Earlier in the semester, a friend and I sat together late at night, reflecting on the proximate and competitive nature of Yale. We exchanged stories about mutual friends who nearly broke up over an award. We reflected on how interpersonal dynamics can become strained from living so close to all of our friends. We both had stories to tell about suites splitting up or two close friends both gunning for the same prestigious internship. I told my friend that I was fearful of what Yale was turning me into; I feared the pull of the competition in every sphere of my life from academics to extracurricular activities.
He said that I should just accept it.
It seems, now, at the end of the semester, that these tensions are becoming more apparent. There seem to be countless articles about competition surrounding the college admissions process, with catchy titles like “The Three Types of Students Who Get Into the Ivy League” and “Don’t Send Your Kid to the Ivy League.” Nevertheless, we seldom talk about the ways in which competition affects our lives here. Some vie eagerly for the title of section asshole. Even more of us re-read our paper for the fifth time, stressing over Oxford commas and topic sentences. Others run for a coveted board position for a club. As the semester comes to a close, people struggle to assert themselves with a renewed energy. This may be our last chance to serve as the head of a club at Yale or get the extra A that we need on our transcript. We feel the urge to complete everything perfectly as the inevitable end draws near. Meanwhile, the campus readies itself to shed its skin and to welcome an exceptionally large freshman class while preparing another class to enter the “real world.”
Should we take ourselves so seriously? It hardly seems worth having an aneurism over your linear algebra problem set or a Chaucer essay. We say this to ourselves — we tell ourselves that none of this matters — but we still end up screaming in an empty courtyard or pulling our hair. Why is that? Why do we continue to sideline our mental health and our relationships with other people for a line on a transcript or a plaque on a wall? We’re ripe eggs, like Humpty Dumpty, ready to fall over and crack from all of the stress.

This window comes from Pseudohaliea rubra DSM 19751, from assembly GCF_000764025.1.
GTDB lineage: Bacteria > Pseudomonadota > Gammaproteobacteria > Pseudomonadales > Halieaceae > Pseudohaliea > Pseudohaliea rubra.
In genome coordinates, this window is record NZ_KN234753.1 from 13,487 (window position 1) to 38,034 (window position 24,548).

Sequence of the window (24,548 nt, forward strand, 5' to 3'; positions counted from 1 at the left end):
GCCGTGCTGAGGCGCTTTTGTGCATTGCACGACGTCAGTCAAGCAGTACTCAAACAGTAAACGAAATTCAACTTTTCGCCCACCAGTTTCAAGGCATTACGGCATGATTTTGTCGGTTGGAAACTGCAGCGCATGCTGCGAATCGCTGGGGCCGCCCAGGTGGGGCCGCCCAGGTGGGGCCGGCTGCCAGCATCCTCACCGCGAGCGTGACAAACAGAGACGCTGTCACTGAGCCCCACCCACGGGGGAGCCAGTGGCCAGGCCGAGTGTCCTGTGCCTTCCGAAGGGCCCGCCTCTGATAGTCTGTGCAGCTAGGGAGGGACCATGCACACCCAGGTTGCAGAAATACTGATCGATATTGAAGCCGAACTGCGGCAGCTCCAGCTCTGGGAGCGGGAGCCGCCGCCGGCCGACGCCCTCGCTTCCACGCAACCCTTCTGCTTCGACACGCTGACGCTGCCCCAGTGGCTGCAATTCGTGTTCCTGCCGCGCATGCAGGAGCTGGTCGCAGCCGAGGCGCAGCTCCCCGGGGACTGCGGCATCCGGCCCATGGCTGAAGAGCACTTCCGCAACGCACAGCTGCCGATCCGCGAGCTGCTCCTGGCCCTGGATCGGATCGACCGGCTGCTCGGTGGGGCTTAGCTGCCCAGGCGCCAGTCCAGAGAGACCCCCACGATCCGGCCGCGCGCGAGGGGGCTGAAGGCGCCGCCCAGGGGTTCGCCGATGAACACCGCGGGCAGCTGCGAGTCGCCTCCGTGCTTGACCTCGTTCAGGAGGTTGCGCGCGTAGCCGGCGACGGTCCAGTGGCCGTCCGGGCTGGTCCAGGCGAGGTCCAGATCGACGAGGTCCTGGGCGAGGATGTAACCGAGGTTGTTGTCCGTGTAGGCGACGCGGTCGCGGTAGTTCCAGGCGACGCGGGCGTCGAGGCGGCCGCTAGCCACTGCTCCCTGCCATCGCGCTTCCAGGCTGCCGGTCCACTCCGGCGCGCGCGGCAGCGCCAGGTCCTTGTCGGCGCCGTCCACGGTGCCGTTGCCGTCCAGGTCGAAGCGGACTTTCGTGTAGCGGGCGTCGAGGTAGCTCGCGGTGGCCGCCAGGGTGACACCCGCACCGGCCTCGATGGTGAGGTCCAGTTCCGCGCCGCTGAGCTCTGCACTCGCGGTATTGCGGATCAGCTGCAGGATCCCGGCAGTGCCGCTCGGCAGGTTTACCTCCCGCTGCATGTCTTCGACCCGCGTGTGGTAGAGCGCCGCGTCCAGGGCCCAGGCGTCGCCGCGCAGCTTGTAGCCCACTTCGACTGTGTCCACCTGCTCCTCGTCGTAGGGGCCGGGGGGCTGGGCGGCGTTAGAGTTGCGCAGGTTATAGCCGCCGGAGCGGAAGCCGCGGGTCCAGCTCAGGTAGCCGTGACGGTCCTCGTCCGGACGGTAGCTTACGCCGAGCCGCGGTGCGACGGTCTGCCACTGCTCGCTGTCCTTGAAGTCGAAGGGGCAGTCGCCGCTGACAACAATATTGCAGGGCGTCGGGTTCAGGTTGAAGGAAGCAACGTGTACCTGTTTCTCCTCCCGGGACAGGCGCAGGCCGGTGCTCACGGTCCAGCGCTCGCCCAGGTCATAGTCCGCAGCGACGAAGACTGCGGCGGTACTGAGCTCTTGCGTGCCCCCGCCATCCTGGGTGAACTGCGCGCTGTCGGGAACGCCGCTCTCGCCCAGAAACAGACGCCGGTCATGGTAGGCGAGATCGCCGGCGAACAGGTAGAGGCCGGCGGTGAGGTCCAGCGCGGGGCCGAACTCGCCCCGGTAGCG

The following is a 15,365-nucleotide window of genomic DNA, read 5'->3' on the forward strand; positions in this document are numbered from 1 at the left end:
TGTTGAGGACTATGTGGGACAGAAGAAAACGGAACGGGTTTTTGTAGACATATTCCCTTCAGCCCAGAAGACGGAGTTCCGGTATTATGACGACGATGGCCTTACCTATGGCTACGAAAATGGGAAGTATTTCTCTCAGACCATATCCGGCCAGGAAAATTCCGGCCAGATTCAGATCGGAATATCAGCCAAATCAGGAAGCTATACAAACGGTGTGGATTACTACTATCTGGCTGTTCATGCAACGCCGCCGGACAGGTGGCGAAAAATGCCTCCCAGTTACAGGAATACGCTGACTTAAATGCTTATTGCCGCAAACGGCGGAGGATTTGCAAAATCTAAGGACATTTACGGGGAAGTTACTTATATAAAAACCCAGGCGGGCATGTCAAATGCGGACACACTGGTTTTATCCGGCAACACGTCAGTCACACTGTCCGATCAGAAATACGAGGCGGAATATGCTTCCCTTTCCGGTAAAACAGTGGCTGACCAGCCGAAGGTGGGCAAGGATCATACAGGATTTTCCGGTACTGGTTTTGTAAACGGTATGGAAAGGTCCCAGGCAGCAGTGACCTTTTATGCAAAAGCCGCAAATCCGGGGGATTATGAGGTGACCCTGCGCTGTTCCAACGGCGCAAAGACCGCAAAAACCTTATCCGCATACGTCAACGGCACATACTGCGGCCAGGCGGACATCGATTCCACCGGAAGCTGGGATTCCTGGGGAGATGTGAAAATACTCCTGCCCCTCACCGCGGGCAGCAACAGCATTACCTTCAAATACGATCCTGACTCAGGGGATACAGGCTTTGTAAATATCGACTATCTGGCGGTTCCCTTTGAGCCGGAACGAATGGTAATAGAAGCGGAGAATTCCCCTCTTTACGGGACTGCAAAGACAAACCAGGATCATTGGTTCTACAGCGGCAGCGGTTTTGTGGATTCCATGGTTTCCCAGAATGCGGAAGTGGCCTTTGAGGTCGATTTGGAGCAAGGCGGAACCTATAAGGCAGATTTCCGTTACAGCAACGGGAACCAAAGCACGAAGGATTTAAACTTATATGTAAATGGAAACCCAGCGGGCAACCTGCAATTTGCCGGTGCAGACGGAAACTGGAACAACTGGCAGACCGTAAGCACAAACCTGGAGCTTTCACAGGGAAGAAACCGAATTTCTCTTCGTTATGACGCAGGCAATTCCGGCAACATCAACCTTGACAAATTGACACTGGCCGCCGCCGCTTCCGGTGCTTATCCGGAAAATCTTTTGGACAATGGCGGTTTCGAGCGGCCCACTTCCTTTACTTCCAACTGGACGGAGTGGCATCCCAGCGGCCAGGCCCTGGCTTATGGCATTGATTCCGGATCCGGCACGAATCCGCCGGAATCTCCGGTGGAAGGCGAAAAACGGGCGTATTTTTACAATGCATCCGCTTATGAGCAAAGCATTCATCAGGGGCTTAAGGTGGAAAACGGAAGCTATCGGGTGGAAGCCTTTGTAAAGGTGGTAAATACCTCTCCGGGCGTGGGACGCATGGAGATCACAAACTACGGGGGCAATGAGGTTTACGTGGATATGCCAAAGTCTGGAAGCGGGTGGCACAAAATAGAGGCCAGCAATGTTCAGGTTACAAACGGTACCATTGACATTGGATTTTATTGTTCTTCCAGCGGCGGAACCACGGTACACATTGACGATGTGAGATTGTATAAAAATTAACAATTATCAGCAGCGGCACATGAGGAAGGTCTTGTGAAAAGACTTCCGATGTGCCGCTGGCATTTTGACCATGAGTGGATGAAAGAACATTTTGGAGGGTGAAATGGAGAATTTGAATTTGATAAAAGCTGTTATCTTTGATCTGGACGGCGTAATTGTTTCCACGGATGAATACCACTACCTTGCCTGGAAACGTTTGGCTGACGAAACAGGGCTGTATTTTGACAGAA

The incoming class — the largest in Yale’s history — will experience this for themselves, eventually. During Bulldog Days next week they will ogle at Yalies with their awestruck faces, as they traverse Cross Campus and cautiously flip through the pages of ancient books in the stacks of Sterling Memorial Library. Eventually they will form their own bonds, join their own clubs and make their own distinctive mark on campus. Perhaps they will change the name of Benjamin Franklin College or the Schwarzman Center. Maybe this will be the class that finally gets rid of the student income contribution.
Meanwhile, current Yalies will see the smiling prefrosh passing through Phelps Gate. Some current freshmen — at the end of their own first year — may vividly remember this moment, recent in their young minds. Seniors awaiting graduation may watch these freshmen skipping across campus with a wistful look in their eyes. Others might smile happily, too eager to pass through those metal gates, ready to throw out their ID cards and embark on a journey into the “real world.”
The world is bigger than us. Some of the changes we make to Yale and the friendships we build here will last a lifetime. Other relationships and changes we won’t last quite so long, and that’s okay too. What’s key is that we don’t get too caught up in the moment.
Our desires are often just fleeting. We will always change our minds and recalibrate and start new projects. It seems like trivial advice, but we need to hear it over and over again until it sticks. We need to remember to get over ourselves.
Isis Davis-Marks is a sophomore in Jonathan Edwards College. Her column runs on alternate Thursdays. Contact her at firstname.lastname@example.org .